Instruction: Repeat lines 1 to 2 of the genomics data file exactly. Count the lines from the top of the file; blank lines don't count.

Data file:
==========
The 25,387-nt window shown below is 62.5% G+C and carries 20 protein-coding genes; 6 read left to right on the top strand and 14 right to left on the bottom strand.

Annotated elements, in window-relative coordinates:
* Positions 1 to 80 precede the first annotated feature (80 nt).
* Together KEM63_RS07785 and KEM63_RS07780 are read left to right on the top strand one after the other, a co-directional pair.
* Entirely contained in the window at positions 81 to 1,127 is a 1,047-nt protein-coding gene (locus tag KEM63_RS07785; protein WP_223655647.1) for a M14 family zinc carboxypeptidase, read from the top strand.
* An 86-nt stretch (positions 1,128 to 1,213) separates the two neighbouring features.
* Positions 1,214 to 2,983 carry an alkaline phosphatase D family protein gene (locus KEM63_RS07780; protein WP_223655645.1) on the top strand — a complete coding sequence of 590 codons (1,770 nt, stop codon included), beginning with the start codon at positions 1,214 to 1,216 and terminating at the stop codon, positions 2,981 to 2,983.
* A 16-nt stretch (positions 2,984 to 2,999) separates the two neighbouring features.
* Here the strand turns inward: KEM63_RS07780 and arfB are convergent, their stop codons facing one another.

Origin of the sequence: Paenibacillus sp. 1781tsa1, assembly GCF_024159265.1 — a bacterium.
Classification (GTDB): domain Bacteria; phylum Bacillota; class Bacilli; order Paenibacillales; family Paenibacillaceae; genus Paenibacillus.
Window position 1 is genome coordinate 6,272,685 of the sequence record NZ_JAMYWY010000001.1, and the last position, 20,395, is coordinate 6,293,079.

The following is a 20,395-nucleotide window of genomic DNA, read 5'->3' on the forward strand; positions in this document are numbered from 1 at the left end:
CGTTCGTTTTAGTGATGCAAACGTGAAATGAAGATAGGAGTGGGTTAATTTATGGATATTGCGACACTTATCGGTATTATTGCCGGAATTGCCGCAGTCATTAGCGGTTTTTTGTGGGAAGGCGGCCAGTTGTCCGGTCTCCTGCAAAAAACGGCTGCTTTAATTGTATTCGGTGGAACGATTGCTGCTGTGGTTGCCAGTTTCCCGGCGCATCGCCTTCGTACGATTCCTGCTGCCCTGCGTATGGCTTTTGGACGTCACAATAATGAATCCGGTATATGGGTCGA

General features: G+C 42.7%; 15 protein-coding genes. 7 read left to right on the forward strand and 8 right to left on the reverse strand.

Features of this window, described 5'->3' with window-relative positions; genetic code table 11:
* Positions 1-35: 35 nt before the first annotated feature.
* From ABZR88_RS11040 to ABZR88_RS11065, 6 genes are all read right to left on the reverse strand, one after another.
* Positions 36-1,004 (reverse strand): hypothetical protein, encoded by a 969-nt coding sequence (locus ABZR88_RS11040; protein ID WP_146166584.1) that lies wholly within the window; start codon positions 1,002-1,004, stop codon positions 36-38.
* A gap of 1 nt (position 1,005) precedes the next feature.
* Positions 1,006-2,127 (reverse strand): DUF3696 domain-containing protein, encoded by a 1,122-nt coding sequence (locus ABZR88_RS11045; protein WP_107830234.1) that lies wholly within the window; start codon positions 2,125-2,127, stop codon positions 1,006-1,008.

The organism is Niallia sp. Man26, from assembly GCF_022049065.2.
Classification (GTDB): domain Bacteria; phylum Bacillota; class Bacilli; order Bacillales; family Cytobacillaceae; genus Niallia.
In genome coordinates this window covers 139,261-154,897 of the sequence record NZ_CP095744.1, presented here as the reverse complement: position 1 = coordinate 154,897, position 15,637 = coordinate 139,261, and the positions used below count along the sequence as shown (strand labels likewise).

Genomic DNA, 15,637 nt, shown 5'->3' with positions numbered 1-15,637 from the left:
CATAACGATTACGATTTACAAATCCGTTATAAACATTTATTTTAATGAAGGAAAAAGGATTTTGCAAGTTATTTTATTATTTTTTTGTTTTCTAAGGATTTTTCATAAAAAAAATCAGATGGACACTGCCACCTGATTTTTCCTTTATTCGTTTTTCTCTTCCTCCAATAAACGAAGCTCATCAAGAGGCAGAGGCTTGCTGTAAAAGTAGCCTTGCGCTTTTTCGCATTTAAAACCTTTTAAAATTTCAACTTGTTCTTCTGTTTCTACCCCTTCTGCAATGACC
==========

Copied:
The 25,387-nt window shown below is 62.5% G+C and carries 20 protein-coding genes; 6 read left to right on the top strand and 14 right to left on the bottom strand.

Annotated elements, in window-relative coordinates: